3. What U.S. Missions Have Involved SEAL Team 6?

Besides the killing of Osama bin Laden and the rescue of Jessica Buchanan and Poul Hagen Thisted, there are several engagements where SEAL Team 6 is known to have been involved.

One is Operation Urgent Fury, also known as the 1983 U.S.-led invasion of Grenada. The invasion of the Caribbean island nation was triggered by a military coup that ousted Grenada's revolutionary government.

The Organization of Eastern Caribbean States appealed to America for assistance in getting rid of the new rulers, and the invasion resulted in a restoration of constitutional government. Cold War politics, however, which had influenced President Ronald Reagan's decision, and the act of invading a country still part of the British Commonwealth, caused the United Nations General Assembly to condemn the invasion as a flagrant violation of international law.

A full list of missions undertaken by SEAL Team 6 can be found at, a site dedicated to chronicling the exploits of the Navy and the Navy SEALs.

Other notable missions include the 1985 TWA Flight 847 hijacking, Operation Just Cause (the 1989 invasion of Panama), Operation Celestial Balance (the 2009 Barawee raid on al-Qaida allies in Somalia), and Wasdin's attempt to take down Somali war lords Osman Ali Atto and Mohamed Farrah Aidid, detailed in Wasdin's book SEAL Team Six: Memoirs of an Elite Navy SEAL Sniper.

4. Is SEAL Team 6 Truly Outside the Law?

Yes and no. Wasdin, in a 2011 interview with Kirkus Book Reviews, insisted that his role as a sniper was not that of an assassin.

On every op we go on, determining who dies and who doesn't is something called justifiable use of deadly force, he said. [That code] is why I wasn't allowed to shoot Osman Ali Atto and Mohamed Farrah Adid when we were trying to capture them in Mogadishu, Somalia.

That's how you train for thousands of hours, thousands of runs with compliant and noncompliant [subjects], he added. Seeing what they have in their hands, what they're doing, how they're moving.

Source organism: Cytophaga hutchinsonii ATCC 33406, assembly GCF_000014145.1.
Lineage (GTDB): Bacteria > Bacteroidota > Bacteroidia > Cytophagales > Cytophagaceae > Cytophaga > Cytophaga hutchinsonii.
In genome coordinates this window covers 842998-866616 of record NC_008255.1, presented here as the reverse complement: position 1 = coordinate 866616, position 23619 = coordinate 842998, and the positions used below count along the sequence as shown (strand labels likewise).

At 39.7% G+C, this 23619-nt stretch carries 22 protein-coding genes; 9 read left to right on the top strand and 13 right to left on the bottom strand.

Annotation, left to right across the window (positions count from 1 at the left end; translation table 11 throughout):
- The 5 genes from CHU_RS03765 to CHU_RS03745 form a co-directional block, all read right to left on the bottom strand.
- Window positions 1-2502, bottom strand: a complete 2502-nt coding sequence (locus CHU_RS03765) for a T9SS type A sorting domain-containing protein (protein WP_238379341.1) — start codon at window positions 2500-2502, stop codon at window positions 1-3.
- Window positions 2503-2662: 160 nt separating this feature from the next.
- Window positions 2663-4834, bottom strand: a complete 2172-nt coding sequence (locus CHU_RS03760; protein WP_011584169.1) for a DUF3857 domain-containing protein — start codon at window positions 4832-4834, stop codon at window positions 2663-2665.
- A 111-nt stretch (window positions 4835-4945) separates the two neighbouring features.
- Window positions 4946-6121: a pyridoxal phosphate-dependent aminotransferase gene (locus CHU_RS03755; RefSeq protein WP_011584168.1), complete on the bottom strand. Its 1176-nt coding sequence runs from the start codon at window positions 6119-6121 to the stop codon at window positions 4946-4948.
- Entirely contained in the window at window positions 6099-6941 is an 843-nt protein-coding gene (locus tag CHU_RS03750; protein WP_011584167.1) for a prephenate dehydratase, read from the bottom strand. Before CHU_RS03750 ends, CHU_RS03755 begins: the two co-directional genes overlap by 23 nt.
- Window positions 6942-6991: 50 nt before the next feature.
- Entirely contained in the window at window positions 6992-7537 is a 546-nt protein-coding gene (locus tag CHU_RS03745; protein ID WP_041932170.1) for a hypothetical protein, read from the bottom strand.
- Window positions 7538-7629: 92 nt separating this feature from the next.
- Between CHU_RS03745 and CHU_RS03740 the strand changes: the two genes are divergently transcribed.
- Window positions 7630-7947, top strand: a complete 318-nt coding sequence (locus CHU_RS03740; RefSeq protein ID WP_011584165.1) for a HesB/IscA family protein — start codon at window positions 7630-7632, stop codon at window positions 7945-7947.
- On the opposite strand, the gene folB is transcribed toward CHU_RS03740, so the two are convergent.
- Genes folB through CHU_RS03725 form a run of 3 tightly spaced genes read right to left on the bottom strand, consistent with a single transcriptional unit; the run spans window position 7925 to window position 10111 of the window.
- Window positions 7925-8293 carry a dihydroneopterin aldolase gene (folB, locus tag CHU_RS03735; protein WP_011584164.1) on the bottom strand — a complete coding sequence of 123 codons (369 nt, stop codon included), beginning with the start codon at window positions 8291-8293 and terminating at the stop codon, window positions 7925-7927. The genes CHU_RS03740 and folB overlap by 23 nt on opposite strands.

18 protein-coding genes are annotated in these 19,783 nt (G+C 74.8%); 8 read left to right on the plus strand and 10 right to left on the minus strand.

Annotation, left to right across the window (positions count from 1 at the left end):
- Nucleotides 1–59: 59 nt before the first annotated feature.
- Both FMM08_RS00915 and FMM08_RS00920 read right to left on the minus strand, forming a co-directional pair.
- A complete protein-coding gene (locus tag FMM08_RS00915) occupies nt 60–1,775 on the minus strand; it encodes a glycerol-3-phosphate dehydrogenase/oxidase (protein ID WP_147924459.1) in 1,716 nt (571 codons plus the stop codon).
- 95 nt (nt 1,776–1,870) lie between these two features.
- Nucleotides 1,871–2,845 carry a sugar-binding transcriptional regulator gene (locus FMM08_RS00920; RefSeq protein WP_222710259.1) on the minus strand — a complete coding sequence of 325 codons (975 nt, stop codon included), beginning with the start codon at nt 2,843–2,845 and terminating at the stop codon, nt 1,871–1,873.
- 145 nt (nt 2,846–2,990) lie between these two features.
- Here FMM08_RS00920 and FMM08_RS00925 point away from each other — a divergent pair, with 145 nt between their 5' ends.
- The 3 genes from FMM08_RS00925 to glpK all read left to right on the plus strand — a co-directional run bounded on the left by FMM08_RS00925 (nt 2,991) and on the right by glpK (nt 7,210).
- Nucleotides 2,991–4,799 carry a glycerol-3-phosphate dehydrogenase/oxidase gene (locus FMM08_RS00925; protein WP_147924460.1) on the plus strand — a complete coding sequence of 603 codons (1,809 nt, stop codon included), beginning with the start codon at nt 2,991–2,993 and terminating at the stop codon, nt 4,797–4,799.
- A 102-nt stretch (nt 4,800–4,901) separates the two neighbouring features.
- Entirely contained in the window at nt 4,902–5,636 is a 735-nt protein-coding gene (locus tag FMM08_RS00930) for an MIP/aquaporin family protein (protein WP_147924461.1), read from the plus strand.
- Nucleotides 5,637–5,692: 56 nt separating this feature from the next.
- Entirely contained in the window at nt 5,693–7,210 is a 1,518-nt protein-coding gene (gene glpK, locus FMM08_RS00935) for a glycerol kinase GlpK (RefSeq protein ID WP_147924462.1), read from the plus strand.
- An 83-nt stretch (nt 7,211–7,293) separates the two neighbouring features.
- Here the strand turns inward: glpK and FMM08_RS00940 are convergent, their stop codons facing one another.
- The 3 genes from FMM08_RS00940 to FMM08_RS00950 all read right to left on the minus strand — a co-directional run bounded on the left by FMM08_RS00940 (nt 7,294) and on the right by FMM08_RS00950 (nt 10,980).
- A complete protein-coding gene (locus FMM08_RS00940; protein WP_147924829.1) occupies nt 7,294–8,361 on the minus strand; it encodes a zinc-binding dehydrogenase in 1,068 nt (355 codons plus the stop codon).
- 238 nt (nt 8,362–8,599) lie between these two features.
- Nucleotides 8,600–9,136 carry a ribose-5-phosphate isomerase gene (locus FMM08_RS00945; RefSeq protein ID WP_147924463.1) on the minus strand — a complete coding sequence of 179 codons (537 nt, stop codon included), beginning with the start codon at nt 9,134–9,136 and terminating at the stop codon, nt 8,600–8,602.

And when it comes to outside involvement in SEAL Team 6 missions, Wasdin insists that though the engagements may be off the books, what happens is not a free-for-all completely outside of the law.

I don't think, especially with this administration, I don't think it was, 'Let's go execute', Wasdin said about the raid on Osama bin Laden. We don't do that.

5. How Involved Was President Obama in the Somali Rescue?

All of which begs the question: Just how involved is the commander-in-chief in SEAL Team 6 operations?

According to Wasdin, presidents are usually kept well informed of all SEAL Team 6 missions, while still having the ability to deny knowledge of the operation if the mission goes south.

According to the Guardian, Obama authorized the rescue mission two days before the team parachuted into Somalia. Just before he made his State of the Union speech Tuesday night, he was heard telling Defense Secretary Leon Panetta good job tonight, but didn't mention the raid.

For Wasdin's part, he feels that Obama's handling of SEAL Team 6 missions has been impressive, especially for a Democrat.

Now, I'm a die-hard Republican, he said. But I'm having to give the president a lot of praise lately... I mean, the guy has really stepped up in my opinion.

Right before [the bin Laden raid] was going down, he was like zinging jokes at some type of White House function. For him to have that kind of poker face and not tip his hand, in my view, is the mark of a really great president.